The symbolism at Citi Field on Sunday afternoon was a little too obvious.
Before the Mets’ 5-2 win over Atlanta, a tarp covered the infield, the sky having just burst open to pour buckets of biblical rain on the stadium. The start of the game was delayed by 20 minutes to wait out the weather, but once the precipitation stopped, rays of sunshine in the literal and figurative sense shone from the heavens.
Jacob deGrom’s first five pitches of the game sizzled out of his hand at 99, 100, 100, 100 and 101.6 miles per hour, which should be rounded up to 102 for the simple reason of it being awesome. He was perfect through the first 17 hitters he faced, faltering in the sixth inning when he walked nine-hitter Ehire Adrianza. Nobody even stirred in the Mets’ bullpen until that inning, as deGrom was as dialed in as anyone could have reasonably hoped.
“I feel good, that’s the main goal,” deGrom told reporters afterward.
Dansby Swanson followed Adrianza’s walk with Atlanta’s first hit, and it went 418 feet for an opposite field home run. That closed the book on deGrom, as manager Buck Showalter called for lefty reliever Joely Rodriguez as soon as Swanson circled the bases. In his first start at Citi Field in over a year, deGrom not only carried the perfect game into the sixth inning, he also struck out 12 Braves and was responsible for a mind-blowing 25 swings and misses while facing only 19 hitters and throwing 76 total pitches. After the game, manager Buck Showalter said that the plan for deGrom was either to throw 75 pitches or six innings, whichever came first, and there was no chance he’d let him chase perfection.
“I probably would have had to let it be,” deGrom said of the possibility of being taken out with a perfect game intact. “It takes you over a year to come back to playing Major League Baseball, you don’t want to do anything dumb right when you get back. I probably would have let them take me out.”
Nobody wearing an Atlanta jersey even touched the slider until the sixth inning, and when they did, both instances of contact were foul balls. In the first inning, he somehow threw a slider at an unconscionable 95.7 miles per hour to get Austin Riley swinging. That is not only faster than the average Carlos Carrasco fastball, it is also the fastest slider to ever be recorded for a strikeout in the Statcast era.
The impact of getting deGrom back to his pre-injury form — which, by all indications, is where he’s at right now — can not be overstated. This is a top-five team in baseball adding a top-one pitcher. A physical representation of lighter times amid gray skies on Sunday, deGrom pitched the 200th game of his MLB career.
He departed not only having the record for most strikeouts in a pitcher’s first 200 starts, he also caused jubilation with each two-step off the rubber, cock of his world-class arm, and defeated march back to the dugout by hitter after hitter.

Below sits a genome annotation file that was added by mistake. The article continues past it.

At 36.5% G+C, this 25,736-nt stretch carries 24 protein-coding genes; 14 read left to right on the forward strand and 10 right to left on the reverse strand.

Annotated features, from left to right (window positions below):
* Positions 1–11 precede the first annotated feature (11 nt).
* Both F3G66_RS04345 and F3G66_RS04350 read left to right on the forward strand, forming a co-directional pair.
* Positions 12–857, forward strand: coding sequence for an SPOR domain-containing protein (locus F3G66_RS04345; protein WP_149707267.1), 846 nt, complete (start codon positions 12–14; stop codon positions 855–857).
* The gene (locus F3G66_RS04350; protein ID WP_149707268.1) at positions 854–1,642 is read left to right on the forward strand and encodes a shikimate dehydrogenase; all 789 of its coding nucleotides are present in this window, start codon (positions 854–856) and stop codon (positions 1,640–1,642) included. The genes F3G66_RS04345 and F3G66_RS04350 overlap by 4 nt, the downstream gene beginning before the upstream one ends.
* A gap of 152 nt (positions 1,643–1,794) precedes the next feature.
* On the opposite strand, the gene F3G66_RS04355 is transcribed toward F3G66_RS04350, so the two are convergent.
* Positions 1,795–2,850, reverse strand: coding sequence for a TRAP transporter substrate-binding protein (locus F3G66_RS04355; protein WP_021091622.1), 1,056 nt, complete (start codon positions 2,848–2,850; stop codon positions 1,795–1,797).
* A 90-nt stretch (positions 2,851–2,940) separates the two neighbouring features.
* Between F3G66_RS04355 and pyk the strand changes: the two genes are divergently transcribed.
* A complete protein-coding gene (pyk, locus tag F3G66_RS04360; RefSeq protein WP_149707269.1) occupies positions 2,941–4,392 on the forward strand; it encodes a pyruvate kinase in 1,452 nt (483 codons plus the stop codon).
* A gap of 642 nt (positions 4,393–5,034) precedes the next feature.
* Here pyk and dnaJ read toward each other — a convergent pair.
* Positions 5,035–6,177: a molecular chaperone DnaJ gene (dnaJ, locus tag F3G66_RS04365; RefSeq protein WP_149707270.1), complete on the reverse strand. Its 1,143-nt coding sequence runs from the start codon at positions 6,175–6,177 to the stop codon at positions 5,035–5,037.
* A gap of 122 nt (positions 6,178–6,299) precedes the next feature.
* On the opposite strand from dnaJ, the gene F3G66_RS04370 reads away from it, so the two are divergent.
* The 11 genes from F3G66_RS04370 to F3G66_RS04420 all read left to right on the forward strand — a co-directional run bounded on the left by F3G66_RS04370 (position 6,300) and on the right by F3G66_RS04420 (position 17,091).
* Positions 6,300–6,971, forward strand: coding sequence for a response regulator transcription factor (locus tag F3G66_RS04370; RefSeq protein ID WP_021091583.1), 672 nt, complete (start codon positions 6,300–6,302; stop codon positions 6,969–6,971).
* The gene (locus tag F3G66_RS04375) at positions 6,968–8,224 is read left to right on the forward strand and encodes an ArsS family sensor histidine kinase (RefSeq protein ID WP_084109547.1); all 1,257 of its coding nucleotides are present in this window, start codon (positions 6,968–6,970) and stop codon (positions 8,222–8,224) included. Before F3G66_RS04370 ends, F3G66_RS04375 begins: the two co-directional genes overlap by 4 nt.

Jacob deGrom is back, and as long as that remains true, the Mets are going to be caked in sunshine.
“It was kind of emotional walking out there,” deGrom said. “I hadn’t taken this mound in over a year. I had to take a second and kind of get myself together.”
He took notice of the massive ovation he got on his way out, even though he was fuming from the walk.
“It was nice but I was very frustrated,” he said with a smile. “In that moment, I was pretty heated.”
The Mets’ offense came mostly in the third inning, when they put four hits and four runs on the board against Atlanta’s rookie starter Spencer Strider. Holding a two-run lead, with deGrom fully in charge of the game, Mark Canha’s two-out double into the left center field gap felt like a very early dagger. The well-placed line drive allowed Pete Alonso to score from second and Daniel Vogelbach to motor all the way in from first base, which was as beautiful as the deGrom outing for a much different reason.
Give props to Joely Rodriguez. The day after a doubleheader, playing with a very taxed bullpen, Rodriguez was tasked with the very important job of getting the ball from deGrom to Edwin Diaz. In his 2.1 innings on the hill, Rodriguez allowed only one hit, struck out four, and queued up the Diaz trumpets.
“To be honest, yeah, the changeup today was the best I’ve thrown it all year,” Rodriguez said through team interpreter Alan Suriel.
“The job that Joely did, we had five guys that we weren’t going to use today,” Showalter revealed. “We knew that Joely was going to have to do something.”
That song has been the last sound opponents hear before their chances of winning meet a fiery death, and with an added insurance run in the fifth thanks to the Braves’ Collin McHugh throwing a wild pitch, Diaz was able to get comfy. He turned the three-run lead into a three-run win, striking out the side for his 26th save.
Ladies and gentlemen, the Mets are not going to be anyone’s idea of a favorable playoff matchup.
“It’s truly just an incredible and fun environment,” Alonso said of Citi Field. “It’s easy to have fun when we’re playing.”
Source: Berkshire mont